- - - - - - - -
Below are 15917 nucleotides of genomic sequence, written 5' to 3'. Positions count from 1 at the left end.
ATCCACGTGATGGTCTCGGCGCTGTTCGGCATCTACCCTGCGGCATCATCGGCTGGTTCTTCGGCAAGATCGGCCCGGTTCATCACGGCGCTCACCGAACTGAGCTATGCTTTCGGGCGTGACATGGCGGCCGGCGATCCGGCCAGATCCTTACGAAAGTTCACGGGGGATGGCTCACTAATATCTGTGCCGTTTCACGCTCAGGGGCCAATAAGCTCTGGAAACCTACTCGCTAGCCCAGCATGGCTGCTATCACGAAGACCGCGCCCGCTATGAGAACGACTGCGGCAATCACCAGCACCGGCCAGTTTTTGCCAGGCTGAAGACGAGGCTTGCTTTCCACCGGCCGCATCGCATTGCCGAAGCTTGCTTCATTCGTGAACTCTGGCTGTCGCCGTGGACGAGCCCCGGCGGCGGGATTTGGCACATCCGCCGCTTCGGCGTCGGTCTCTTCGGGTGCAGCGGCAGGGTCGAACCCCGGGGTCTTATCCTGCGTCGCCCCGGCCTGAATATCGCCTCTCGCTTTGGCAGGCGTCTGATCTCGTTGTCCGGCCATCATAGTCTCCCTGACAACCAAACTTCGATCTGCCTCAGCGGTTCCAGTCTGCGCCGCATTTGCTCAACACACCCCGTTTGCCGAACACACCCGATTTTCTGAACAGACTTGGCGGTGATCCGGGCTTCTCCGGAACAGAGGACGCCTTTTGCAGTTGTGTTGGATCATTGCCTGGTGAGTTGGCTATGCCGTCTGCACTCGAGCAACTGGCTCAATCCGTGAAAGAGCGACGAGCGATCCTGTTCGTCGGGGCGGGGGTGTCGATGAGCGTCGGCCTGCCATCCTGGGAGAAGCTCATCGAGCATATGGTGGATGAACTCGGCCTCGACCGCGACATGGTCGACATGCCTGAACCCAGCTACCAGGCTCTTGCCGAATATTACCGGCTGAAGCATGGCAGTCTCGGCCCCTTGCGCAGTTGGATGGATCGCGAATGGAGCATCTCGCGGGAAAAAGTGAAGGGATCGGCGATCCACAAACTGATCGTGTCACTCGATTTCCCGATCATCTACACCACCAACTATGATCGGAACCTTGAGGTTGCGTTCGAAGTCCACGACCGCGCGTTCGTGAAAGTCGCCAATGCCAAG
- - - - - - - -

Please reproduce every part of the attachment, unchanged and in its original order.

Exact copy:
Below are 15917 nucleotides of genomic sequence, written 5' to 3'. Positions count from 1 at the left end.
ATCCACGTGATGGTCTCGGCGCTGTTCGGCATCTACCCTGCGGCATCATCGGCTGGTTCTTCGGCAAGATCGGCCCGGTTCATCACGGCGCTCACCGAACTGAGCTATGCTTTCGGGCGTGACATGGCGGCCGGCGATCCGGCCAGATCCTTACGAAAGTTCACGGGGGATGGCTCACTAATATCTGTGCCGTTTCACGCTCAGGGGCCAATAAGCTCTGGAAACCTACTCGCTAGCCCAGCATGGCTGCTATCACGAAGACCGCGCCCGCTATGAGAACGACTGCGGCAATCACCAGCACCGGCCAGTTTTTGCCAGGCTGAAGACGAGGCTTGCTTTCCACCGGCCGCATCGCATTGCCGAAGCTTGCTTCATTCGTGAACTCTGGCTGTCGCCGTGGACGAGCCCCGGCGGCGGGATTTGGCACATCCGCCGCTTCGGCGTCGGTCTCTTCGGGTGCAGCGGCAGGGTCGAACCCCGGGGTCTTATCCTGCGTCGCCCCGGCCTGAATATCGCCTCTCGCTTTGGCAGGCGTCTGATCTCGTTGTCCGGCCATCATAGTCTCCCTGACAACCAAACTTCGATCTGCCTCAGCGGTTCCAGTCTGCGCCGCATTTGCTCAACACACCCCGTTTGCCGAACACACCCGATTTTCTGAACAGACTTGGCGGTGATCCGGGCTTCTCCGGAACAGAGGACGCCTTTTGCAGTTGTGTTGGATCATTGCCTGGTGAGTTGGCTATGCCGTCTGCACTCGAGCAACTGGCTCAATCCGTGAAAGAGCGACGAGCGATCCTGTTCGTCGGGGCGGGGGTGTCGATGAGCGTCGGCCTGCCATCCTGGGAGAAGCTCATCGAGCATATGGTGGATGAACTCGGCCTCGACCGCGACATGGTCGACATGCCTGAACCCAGCTACCAGGCTCTTGCCGAATATTACCGGCTGAAGCATGGCAGTCTCGGCCCCTTGCGCAGTTGGATGGATCGCGAATGGAGCATCTCGCGGGAAAAAGTGAAGGGATCGGCGATCCACAAACTGATCGTGTCACTCGATTTCCCGATCATCTACACCACCAACTATGATCGGAACCTTGAGGTTGCGTTCGAAGTCCACGACCGCGCGTTCGTGAAAGTCGCCAATGCCAAG